DNA Laws Database Topic Summaries
NCSL has partnered with the National Institute of Justice to develop a DNA Laws Database. On this page you will find a general overview of each of the six DNA topics --- The Establishment of DNA Databases; Requirements for Accreditation; Oversight and Reporting on Forensic Practices; DNA Requirements for Convicted Offenders; DNA Requirements for Certain Arrestees; Post-Conviction DNA Testing and Federal Opportunities: The Justice for All Act. These summaries provide insight to the issues you will encounter within each topic.
In the box to the right are links to each of the summaries as well as links to the 50-state tables that analyze the various DNA statutes and state regulations. These tables show how each state chooses to regulate their DNA laws.
The NCSL DNA Laws Database is a resource for legislators, staff and others who are interested in laws related to DNA. To search the DNA Laws Database, use the link to the right.
The Establishment of DNA Databases
DNA analysis is a powerful crime-fighting tool for prosecuting criminals and exonerating the innocent. Each state has established a central repository to store and compare DNA profiles to make the best use of this tool. Profiles loaded into these databanks are searchable through the Federal Bureau of Investigation (FBI) laboratory's Combined DNA Index System (CODIS).
The CODIS computer software allows forensic laboratories at the national, state and local levels to compare DNA samples and use the database in accordance with state and local laws. CODIS is split into three tiers – LDIS (Local DNA Index System), SDIS (State DNA Index System) and NDIS (National DNA Index System). To participate in NDIS and make their profiles nationally searchable, states must take and analyze samples in accordance with the FBI's Quality Assurance Standards for Forensic DNA Testing Laboratories. Each state has a laboratory that participates in NDIS.
The administration of DNA databanks are handled differently from state to state. Regulations for their operation are found in statute and administrative code, and they are overseen by various state departments, which may include the state police (Maryland, Massachusetts), the state Bureau of Investigation (North Carolina, Oklahoma) and the Department of Health (Rhode Island).
Requirements for Accreditation
The National Academy of Sciences (NAS) report, Strengthening Forensic Science in the United States, recommends that all crime laboratories be accredited to provide an important safeguard for the quality of forensic services. When a lab achieves accreditation, it certifies that its practices are reviewed by top professionals in the forensic science community. This does not mean that accredited labs are always error free or use best practices on every case. It does mean that labs are held accountable for the quality of their operations and that mechanisms are in place to quickly identify and correct. Through accreditation programs, proficiency testing, professional certification requirements and ethics codes can be instilled in crime laboratories.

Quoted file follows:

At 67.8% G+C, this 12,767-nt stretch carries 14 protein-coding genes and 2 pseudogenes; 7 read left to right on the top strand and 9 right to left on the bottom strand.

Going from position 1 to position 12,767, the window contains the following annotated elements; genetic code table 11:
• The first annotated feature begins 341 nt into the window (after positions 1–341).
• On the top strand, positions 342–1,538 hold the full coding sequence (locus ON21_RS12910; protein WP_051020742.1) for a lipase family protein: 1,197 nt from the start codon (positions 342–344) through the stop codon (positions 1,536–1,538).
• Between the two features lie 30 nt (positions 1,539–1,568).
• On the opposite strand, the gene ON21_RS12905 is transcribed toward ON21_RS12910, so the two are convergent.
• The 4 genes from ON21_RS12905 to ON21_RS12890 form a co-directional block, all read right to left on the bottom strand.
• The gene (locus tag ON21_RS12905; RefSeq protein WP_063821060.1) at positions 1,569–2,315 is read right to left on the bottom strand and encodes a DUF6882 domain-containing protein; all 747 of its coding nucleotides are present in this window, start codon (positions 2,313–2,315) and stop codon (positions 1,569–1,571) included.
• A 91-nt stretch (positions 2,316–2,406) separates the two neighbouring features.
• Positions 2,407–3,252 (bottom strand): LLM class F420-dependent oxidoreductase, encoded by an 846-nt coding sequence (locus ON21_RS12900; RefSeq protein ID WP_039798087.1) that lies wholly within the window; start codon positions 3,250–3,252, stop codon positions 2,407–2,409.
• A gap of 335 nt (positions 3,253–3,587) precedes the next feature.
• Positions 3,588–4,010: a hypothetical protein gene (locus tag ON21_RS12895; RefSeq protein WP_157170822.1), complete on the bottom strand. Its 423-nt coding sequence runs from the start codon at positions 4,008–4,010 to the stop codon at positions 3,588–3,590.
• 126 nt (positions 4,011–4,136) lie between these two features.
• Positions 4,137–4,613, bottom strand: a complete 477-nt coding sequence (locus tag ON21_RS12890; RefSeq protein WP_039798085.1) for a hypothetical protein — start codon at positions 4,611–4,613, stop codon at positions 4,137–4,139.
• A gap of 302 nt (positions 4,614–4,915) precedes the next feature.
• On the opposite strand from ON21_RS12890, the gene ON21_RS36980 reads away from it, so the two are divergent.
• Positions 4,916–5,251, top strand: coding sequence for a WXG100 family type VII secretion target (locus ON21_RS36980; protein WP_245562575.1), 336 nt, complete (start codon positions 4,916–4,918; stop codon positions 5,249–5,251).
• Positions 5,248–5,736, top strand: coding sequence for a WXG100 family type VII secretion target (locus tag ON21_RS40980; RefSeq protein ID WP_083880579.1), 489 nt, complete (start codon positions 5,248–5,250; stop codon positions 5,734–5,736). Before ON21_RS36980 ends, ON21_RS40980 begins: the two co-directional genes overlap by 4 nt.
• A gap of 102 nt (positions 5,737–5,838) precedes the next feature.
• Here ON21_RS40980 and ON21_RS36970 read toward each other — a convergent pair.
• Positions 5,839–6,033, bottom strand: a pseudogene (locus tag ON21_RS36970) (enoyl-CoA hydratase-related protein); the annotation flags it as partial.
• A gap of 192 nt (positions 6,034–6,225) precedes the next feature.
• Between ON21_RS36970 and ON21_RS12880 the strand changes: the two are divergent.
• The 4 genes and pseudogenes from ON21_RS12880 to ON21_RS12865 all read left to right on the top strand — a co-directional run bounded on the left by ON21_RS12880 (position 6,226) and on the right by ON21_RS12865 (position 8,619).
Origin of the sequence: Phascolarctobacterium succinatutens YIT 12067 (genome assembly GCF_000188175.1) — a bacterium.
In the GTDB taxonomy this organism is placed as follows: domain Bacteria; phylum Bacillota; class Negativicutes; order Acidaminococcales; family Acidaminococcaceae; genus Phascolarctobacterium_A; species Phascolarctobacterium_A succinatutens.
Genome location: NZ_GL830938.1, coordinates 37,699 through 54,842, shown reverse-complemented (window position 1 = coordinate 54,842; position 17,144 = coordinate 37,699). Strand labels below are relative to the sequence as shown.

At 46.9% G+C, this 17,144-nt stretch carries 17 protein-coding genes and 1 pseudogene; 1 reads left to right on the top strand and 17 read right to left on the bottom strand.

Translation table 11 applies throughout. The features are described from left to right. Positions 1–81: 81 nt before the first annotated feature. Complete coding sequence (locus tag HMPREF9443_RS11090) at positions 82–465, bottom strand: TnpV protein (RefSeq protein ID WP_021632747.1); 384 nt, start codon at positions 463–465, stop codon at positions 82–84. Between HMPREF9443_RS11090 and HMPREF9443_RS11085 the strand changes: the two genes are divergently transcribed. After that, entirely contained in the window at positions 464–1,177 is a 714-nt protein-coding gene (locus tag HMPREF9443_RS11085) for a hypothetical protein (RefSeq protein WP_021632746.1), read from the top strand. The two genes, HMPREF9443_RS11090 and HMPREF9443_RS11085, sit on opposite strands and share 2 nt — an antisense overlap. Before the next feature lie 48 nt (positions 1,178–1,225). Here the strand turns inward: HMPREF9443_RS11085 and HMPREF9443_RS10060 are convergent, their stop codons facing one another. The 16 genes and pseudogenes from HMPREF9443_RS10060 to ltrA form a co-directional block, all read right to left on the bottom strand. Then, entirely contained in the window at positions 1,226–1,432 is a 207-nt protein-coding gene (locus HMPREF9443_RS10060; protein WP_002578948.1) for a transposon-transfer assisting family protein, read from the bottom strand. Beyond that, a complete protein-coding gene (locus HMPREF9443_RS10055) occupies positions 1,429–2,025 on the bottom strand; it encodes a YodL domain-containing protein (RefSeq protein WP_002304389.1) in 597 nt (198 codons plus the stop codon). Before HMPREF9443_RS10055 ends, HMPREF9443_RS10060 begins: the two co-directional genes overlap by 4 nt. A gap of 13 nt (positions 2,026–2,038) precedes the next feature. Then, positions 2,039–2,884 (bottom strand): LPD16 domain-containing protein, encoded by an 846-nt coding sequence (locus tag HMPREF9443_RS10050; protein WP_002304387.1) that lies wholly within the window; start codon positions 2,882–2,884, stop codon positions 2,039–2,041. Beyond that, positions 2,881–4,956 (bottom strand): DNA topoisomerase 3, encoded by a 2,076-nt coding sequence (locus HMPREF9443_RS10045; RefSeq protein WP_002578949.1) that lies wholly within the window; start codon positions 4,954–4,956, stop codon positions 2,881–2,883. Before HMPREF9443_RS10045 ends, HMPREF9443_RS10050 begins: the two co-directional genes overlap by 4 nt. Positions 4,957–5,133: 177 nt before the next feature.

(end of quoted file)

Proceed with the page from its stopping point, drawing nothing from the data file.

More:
Accrediting organizations can be arms of the state or private organizations. New York and Texas have state-level accrediting bodies, but accreditation requirements for most other states are handled by private organizations such as the American Society of Crime Laboratory Directors/Laboratory Accreditation Board (ASCLD/LAB) and Forensic Quality Services International (FQS-I). To ensure consistency between programs, accreditation regulations are guided by International Standardization Organization/ International Electrotechnical Commission (ISO/IEC) 17025:2005; International Laboratory Accreditation Cooperation (ILAC) Guide 19:2002; and the National Quality Assurance Standards for DNA Testing.
Only a few states currently require forensic laboratories to be accredited. Even in states that require accreditation, statutes often allow smaller forensic units operating in police departments (e.g.: mostly latent print units) and other areas outside laboratories to operate without accreditation. The NAS report recommends that these units also become accredited and that future state statutes that require accreditation also include smaller units.
Oversight and Reporting on Forensic Practices
To improve their state's forensic services, some legislatures have authorized standing boards or investigative committees to issue reports and make recommendations for improvements. This section is a collection of these groups and their reporting requirements. Some states, such as Missouri and New York, have commissions with general agendas to oversee the states' crime laboratories, while others, such as Arizona and Texas, have task forces with pointed agendas that may include studying the handling of cold case files and the backlog of unidentified human remains.
DNA Requirements for Convicted Offenders
Every state in the nation collects DNA samples from those who are convicted of certain crimes for use in state and/or federal databanks. As of August 2010, 49 states collect DNA samples from all felony convicts. Idaho is the exception. Each year, some states expand their convicted offender databases to include more classifications of convicted criminals. California is the most expansive state; it collects DNA samples from all felony and misdemeanor convictions.
DNA Requirements for Certain Arrestees
A growing number of states are collecting DNA samples from those arrested for certain offenses. These statutes differ from those in the "DNA Requirements for Convicted Offenders" section because arrestees who have not been found guilty of any crime are submitting DNA samples. As of August 2010, 24 states have passed laws authorizing collection of DNA from arrestees; North Carolina, Ohio and Utah authorized it this year.
In some states, arrestee statutes have raised Fourth Amendment rights and privacy issues. To address these concerns, Maryland, Minnesota and Tennessee have added judicial hearings to determine whether there was probable cause for the arrest. If probable cause exists, then the sample can be loaded into a DNA database. Another concern with arrestee statutes is the process for expungement (removing and destroying the sample) once charges have been dropped or the arrestee has been found innocent. Alabama, Arizona and Arkansas require the arrestee to file a petition with the appropriate agency to get the sample expunged, while South Carolina, Vermont and Texas automatically expunge the sample.